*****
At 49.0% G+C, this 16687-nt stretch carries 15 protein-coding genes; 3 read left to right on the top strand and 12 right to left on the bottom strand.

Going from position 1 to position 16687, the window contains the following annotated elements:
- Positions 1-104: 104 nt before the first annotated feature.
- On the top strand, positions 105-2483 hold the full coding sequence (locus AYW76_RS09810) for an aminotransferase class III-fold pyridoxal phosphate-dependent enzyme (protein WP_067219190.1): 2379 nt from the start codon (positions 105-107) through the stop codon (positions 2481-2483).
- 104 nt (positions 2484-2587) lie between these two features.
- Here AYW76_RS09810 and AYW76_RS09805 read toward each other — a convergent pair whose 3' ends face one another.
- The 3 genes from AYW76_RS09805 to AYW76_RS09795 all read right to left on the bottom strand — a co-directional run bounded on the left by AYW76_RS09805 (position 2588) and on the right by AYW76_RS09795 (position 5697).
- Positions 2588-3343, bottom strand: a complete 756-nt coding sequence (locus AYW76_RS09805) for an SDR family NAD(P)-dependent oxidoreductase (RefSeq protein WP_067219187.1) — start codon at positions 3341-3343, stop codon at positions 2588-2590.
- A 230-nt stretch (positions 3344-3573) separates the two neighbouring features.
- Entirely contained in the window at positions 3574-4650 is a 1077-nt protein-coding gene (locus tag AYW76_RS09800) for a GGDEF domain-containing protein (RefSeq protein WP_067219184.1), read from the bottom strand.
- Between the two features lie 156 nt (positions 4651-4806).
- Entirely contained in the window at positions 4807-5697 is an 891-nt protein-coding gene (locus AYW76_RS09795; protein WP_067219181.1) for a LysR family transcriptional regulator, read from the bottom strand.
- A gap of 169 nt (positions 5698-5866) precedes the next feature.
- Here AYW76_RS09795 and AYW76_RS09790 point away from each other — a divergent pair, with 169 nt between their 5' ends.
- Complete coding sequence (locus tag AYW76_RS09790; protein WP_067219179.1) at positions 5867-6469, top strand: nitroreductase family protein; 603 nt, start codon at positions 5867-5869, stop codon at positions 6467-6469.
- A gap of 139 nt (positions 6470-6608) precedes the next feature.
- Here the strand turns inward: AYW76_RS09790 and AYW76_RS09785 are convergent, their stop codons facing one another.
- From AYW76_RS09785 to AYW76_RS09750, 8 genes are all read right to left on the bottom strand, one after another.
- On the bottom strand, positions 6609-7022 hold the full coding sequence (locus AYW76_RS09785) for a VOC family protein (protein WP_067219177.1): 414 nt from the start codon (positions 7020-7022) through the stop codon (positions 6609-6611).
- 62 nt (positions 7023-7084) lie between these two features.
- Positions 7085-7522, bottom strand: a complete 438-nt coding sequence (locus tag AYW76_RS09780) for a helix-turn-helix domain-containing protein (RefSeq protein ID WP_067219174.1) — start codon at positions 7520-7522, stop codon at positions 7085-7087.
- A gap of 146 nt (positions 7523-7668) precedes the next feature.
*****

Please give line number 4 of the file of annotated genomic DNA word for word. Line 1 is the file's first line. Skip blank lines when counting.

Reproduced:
- On the top strand, positions 105-2483 hold the full coding sequence (locus AYW76_RS09810) for an aminotransferase class III-fold pyridoxal phosphate-dependent enzyme (protein WP_067219190.1): 2379 nt from the start codon (positions 105-107) through the stop codon (positions 2481-2483).